Uganda Moms & Baby on Back 225

Yesterday, I found myself donning a hijab and touring the inside of a mosque in Mubende, Uganda. It was not my ordinary Friday afternoon as a stay-at-home mom in suburban New Jersey…

By invitation of the UN Foundation, I’m on an observatory trip to Uganda with the Shot@Life campaign delegation to take a first-hand look at UNICEF‘s programs in the country.

This past July UNICEF began bringing the medicine to the people, instead of trying to get the people to the medicine.  They’ve had great progress in partnering with religious organizations to make this happen because 90% of Ugandans attend a church or mosque every week according to UNICEF.

So, our first Family and Child Health Day stop was at Mubende Town Mosque on Day Two.

When we first arrived, the people were praying outside behind the mosque. There were too many people in attendance to pray inside the building, especially because it was the holiday of Eid al-Adha.

MosqueSo, we sat and began conversing with some children near the health tents. We asked them their names and their ages, and we asked them about school. Fellow Shot@Life champion, Jenny Eckton, and I were swarmed with children. We took out our cell phones to show them pictures of our own kids, and they were also excited to see pictures of the Atlantic Ocean that I had taken when my daughter was searching for seashells.

The praying ended and the people came back around to the front of the building. We were greeted by town officials, as well as the Imam and his religious officials with open arms. They were excited to tell us about the Family Health Day that was occurring. They said that there are over 120 mosques in the area and over 70 were having health services today.

UNICEF’s Child and Family Health Days provide children with Vitamin A tablets to help prevent blindness, polio and measles immunizations, deworming tablets and insecticide treated bed nets to help prevent malaria. At this location they also gave adults blood pressure, diabetes and HIV testing.

The mothers proudly brought their babies up to be vaccinated.

First Vaccination Mumbende Uganda 500Vaccination for the four leading causes of death in children under 5 years can mean the difference in life and death for a child. This was the most important part of our observation because World Moms Blog has been championing for the health of children through vaccination for over a year now.

We were graciously invited into the community by the Imam.  They were so friendly to us that we actually received a very rare invitation inside the mosque, but we were asked to cover our hair.  So when in Rome…

We got to see where they worshipped inside, and where the imam lived — a small building connected to the mosque.

The holiday included slaughtering live animals to share with their members: cows and goats. I looked away, but later saw the meat being hung on the tree. The men cut off pieces, and members lined up with bags to take some home. For someone who is not used to seeing where her meat is coming from, I have been eating vegetarian ever since.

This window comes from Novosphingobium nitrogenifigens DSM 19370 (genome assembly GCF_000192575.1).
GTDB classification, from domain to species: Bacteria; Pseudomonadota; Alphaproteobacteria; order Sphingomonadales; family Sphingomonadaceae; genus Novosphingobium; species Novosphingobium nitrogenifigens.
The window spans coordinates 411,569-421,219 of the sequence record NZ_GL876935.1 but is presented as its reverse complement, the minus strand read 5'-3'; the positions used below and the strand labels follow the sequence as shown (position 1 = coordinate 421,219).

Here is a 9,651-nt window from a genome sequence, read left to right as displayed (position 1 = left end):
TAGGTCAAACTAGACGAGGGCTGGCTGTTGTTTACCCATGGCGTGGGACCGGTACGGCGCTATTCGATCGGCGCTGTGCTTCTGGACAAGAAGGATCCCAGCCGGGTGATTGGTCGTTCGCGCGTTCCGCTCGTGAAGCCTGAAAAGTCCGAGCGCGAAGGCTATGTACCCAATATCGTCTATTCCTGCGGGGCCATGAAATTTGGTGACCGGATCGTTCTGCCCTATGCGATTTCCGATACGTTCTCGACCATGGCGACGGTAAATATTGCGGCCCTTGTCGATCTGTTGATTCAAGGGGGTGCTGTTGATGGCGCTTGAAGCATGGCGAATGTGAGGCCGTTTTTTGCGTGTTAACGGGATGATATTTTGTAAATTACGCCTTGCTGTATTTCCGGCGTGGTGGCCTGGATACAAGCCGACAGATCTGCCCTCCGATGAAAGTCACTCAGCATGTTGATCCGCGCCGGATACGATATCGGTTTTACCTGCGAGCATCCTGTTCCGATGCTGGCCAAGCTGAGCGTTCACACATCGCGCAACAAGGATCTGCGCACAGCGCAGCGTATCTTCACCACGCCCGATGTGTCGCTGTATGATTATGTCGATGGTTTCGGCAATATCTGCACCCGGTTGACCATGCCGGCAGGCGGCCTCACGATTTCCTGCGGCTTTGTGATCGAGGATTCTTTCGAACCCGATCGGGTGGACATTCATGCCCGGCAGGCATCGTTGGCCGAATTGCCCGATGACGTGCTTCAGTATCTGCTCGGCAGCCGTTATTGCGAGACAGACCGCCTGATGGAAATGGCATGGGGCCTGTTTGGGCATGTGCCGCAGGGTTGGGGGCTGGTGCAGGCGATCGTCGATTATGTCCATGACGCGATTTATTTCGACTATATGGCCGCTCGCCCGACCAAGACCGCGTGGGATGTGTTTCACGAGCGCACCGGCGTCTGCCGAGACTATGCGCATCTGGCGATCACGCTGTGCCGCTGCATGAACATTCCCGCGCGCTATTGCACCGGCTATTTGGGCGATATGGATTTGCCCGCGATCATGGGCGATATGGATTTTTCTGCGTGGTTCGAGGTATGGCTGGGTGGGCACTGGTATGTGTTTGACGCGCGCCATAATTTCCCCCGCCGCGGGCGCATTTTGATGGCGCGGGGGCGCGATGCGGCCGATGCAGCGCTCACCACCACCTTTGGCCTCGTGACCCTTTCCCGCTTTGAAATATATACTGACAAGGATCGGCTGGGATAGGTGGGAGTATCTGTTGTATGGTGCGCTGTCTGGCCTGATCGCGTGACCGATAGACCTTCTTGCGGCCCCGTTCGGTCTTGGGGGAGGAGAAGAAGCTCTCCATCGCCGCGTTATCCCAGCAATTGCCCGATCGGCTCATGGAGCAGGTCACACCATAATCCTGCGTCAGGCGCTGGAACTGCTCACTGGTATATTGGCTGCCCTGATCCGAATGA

author, Jen Burden, and fellow Shot@Life champions in Uganda

 The people were super friendly, and the mothers once approached were curious and excited to talk with us.  The children were everywhere and wanted us to take their pictures. The mothers lined up to take their kids to the health stations. We were all bonded in our shared the wish for their children, all children in the world, to be healthy.

World Moms Blog Founder, Jennifer Burden, was in Uganda as part of the Shot@Life delegation to the UNICEF offices in Kampala.

Photo credits to the author.

Jennifer Burden

Jennifer Burden is the Founder and CEO of World Moms Network, an award winning website on global motherhood, culture, human rights and social good. World Moms Network writes from over 30 countries, has over 70 contributors and was listed by Forbes as one of the “Best 100 Websites for Women”, named a “must read” by The New York Times, and was recommended by The Times of India. She was also invited to Uganda to view UNICEF’s family health programs with Shot@Life and was previously named a “Global Influencer Fellow” and “Social Media Fellow” by the UN Foundation. Jennifer was invited to the White House twice, including as a nominated "Changemaker" for the State of the World Women Summit. She also participated in the One Campaign’s first AYA Summit on the topic of women and girl empowerment and organized and spoke on an international panel at the World Bank in Washington, DC on the importance of a universal education for all girls. Her writing has been featured by Baby Center, Huffington Post, ONE.org, the UN Foundation’s Shot@Life, and The Gates Foundation’s “Impatient Optimists.” She is currently a candidate in Columbia University's School of International and Public Affairs in the Executive Masters of Public Affairs program, where she hopes to further her study of global policies affecting women and girls. Jennifer can be found on Twitter @JenniferBurden.

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